General Overviews

Readers beginning their exploration of Ronsard might find it useful to start with the lucid surveys in Kenny 2008 and Rigolot 2002. More advanced scholars will appreciate the way that Greene 1982 situates Ronsard’s poetry in a larger European intellectual context. Many of the best overviews of Ronsard’s work include a consideration of his literary coterie the Pléiade. For those familiarizing themselves with this poetic circle, Bellenger 1988 is a good place to start, as is Castor 1964. Aulotte 1991 is another useful orientation for undergraduates with strong French reading skills. Chamard 1961 is a balanced introduction to the story of the Pléiade as a whole; Ronsard’s career serves as the common thread of his four volumes. More specific to Ronsard in this context is Nolhac 1921.

  • Aulotte, Robert, ed. Précis de la littérature française du XVIe siècle. Paris: Presses Universitaries de France, 1991.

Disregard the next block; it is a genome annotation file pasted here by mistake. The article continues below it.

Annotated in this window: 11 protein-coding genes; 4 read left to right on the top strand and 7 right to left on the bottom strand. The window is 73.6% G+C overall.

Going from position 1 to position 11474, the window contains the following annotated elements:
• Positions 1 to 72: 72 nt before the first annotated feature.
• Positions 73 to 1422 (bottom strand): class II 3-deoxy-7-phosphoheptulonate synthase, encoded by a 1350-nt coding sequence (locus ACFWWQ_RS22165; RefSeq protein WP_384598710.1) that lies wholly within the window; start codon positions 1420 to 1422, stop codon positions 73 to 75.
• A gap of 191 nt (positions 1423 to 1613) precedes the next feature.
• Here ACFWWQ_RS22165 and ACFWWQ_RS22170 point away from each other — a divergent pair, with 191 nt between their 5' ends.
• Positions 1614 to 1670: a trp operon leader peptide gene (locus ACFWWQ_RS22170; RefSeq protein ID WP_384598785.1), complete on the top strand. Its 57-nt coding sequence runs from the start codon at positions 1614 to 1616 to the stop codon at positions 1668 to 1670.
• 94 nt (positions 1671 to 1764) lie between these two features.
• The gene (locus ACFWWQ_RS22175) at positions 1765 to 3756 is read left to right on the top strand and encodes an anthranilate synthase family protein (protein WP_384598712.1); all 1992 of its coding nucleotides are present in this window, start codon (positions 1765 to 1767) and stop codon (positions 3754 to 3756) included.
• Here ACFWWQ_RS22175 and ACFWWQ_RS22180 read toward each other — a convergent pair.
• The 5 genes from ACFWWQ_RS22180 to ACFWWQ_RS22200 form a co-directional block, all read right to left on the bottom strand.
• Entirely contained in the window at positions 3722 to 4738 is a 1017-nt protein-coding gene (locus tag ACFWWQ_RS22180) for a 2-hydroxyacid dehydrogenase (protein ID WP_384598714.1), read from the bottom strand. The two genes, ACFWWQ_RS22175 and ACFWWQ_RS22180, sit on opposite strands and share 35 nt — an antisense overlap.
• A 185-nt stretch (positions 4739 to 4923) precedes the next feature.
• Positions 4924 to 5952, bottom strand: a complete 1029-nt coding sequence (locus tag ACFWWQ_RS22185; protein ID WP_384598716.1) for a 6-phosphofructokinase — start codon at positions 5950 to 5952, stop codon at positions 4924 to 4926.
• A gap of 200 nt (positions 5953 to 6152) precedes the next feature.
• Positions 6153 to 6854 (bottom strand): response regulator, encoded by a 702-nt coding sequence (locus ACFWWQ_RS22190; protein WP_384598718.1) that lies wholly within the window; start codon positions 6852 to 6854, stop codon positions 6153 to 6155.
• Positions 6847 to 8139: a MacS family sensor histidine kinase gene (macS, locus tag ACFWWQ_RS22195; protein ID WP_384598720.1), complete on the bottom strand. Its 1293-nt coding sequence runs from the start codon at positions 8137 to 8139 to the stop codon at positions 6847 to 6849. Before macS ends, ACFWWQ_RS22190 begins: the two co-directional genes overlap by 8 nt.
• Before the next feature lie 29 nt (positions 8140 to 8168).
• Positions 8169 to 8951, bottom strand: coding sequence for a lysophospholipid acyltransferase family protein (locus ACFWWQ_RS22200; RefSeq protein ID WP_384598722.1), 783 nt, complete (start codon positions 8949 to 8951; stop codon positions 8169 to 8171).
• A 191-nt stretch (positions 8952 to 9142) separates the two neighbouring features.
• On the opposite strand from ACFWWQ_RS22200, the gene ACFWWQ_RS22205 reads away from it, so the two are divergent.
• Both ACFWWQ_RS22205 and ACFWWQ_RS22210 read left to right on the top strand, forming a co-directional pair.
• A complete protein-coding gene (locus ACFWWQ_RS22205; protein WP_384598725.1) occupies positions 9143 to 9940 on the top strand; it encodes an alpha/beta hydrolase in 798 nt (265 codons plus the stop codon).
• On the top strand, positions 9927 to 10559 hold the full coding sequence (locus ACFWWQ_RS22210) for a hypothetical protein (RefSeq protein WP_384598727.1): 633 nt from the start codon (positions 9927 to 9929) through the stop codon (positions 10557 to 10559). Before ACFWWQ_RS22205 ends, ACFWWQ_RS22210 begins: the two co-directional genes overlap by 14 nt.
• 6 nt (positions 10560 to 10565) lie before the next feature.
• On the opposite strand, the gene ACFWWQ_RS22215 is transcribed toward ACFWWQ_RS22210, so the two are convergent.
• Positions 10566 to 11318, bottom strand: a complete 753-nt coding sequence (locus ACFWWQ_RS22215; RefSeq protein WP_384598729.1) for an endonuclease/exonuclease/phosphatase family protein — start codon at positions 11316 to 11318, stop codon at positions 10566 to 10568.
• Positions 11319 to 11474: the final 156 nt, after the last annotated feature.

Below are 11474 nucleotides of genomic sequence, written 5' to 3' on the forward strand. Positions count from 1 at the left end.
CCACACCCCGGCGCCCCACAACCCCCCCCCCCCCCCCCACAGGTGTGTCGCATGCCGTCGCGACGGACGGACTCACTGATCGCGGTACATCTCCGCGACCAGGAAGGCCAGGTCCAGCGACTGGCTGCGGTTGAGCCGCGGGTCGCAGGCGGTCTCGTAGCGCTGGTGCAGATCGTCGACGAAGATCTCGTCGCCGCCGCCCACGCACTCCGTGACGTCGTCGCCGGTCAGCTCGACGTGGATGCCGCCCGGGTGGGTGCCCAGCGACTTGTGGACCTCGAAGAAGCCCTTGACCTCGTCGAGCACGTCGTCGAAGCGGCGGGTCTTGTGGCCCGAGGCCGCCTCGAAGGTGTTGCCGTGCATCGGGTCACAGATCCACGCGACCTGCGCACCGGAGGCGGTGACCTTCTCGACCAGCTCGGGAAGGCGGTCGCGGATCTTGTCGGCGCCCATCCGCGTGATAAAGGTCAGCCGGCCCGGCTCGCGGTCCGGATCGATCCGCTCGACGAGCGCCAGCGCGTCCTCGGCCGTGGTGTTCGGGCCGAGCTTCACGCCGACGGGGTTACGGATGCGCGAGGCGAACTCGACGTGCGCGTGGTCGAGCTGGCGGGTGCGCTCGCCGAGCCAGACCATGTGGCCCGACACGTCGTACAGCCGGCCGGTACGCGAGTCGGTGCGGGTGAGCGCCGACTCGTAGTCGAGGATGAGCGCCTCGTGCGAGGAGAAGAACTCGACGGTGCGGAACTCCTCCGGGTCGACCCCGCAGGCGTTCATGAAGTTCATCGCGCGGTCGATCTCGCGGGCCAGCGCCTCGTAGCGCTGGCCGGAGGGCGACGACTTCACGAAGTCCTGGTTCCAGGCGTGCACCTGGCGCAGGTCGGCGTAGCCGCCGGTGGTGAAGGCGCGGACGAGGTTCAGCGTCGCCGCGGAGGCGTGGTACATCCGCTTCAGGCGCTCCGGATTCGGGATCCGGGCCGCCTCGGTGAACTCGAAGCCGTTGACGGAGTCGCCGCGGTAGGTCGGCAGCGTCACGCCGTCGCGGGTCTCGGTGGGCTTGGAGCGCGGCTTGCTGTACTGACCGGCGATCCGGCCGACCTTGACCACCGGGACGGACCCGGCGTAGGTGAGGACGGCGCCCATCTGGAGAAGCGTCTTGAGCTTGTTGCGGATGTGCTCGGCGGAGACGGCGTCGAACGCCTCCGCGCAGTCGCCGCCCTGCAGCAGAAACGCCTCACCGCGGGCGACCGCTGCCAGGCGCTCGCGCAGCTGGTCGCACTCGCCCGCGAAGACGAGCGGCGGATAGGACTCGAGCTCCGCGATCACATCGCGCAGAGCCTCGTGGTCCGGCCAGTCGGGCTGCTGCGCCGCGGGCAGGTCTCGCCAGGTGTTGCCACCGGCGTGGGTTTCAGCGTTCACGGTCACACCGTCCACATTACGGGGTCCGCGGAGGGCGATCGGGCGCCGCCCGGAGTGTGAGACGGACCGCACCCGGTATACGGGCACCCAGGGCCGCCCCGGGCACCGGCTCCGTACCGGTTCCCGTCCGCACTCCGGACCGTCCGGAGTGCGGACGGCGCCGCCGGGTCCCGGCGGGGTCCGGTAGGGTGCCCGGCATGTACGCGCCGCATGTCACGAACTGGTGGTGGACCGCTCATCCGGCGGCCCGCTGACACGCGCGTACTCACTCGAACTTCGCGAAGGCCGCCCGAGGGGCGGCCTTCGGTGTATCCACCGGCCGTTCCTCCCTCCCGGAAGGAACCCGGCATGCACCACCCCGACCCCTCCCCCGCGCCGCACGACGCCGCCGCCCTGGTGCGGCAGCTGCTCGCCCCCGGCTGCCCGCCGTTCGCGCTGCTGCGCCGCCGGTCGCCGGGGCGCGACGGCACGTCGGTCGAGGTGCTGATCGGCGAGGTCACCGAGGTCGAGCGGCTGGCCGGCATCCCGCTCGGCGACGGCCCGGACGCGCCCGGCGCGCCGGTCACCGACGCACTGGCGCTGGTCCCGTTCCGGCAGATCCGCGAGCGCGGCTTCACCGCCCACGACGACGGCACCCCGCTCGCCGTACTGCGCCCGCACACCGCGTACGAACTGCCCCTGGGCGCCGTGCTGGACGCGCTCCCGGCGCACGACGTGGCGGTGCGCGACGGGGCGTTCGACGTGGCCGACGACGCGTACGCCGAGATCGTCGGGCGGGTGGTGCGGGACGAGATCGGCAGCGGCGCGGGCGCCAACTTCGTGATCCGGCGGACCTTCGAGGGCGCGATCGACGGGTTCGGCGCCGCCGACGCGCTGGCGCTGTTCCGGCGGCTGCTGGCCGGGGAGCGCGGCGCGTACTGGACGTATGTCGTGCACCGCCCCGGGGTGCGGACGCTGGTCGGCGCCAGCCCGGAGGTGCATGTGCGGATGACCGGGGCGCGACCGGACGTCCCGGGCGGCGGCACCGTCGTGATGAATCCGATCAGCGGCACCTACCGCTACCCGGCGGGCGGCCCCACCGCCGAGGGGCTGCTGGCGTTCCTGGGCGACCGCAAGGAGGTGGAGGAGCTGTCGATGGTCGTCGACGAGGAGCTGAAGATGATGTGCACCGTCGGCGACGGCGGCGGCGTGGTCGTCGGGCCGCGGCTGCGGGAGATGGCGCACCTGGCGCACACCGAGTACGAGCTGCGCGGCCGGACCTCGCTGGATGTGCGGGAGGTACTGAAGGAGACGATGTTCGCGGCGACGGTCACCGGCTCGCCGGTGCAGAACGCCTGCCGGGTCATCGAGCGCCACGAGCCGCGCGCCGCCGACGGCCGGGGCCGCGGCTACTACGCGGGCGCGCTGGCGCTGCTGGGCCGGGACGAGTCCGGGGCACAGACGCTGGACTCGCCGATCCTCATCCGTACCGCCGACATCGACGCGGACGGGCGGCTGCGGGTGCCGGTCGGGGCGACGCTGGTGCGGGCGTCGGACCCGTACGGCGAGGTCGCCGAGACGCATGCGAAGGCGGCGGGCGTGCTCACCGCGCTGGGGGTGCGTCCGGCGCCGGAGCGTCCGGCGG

Chapter 4, written by Gisèle Mathieu-Castellani and Jacques Pineaux, offers a comprehensive overview of French poetry in the 16th century and provides a sense of Ronsard’s preponderant role in poetic production of the second half of the century.

  • Bellenger, Yvonne. La Pléiade: La poésie en France autour de Ronsard. Paris: Nizet, 1988.

    A slender volume in French that is a fine and pithy introduction to Ronsard and his poetic circle, divided into sections on ideas, forms, and themes. With brief biographies of each of the poets affiliated with Ronsard.

  • Castor, Grahame. Pléiade Poetics. Cambridge, UK: Cambridge University Press, 1964.

    Castor’s careful explanation of major theoretical concepts of the Pléiade—imitation, invention, and inspiration—remains an essential starting point for students of Ronsard.

  • Chamard, Henri. Histoire de la Pléiade. 4 vols. Paris: Didier, 1961.

    For those seeking greater detail, Chamard’s extensive chronological account of the lives and works of the Pléiade poets is accessible and informative.

  • Greene, Thomas. The Light in Troy: Imitation and Discovery in Renaissance Poetry. New Haven, CT: Yale University Press, 1982.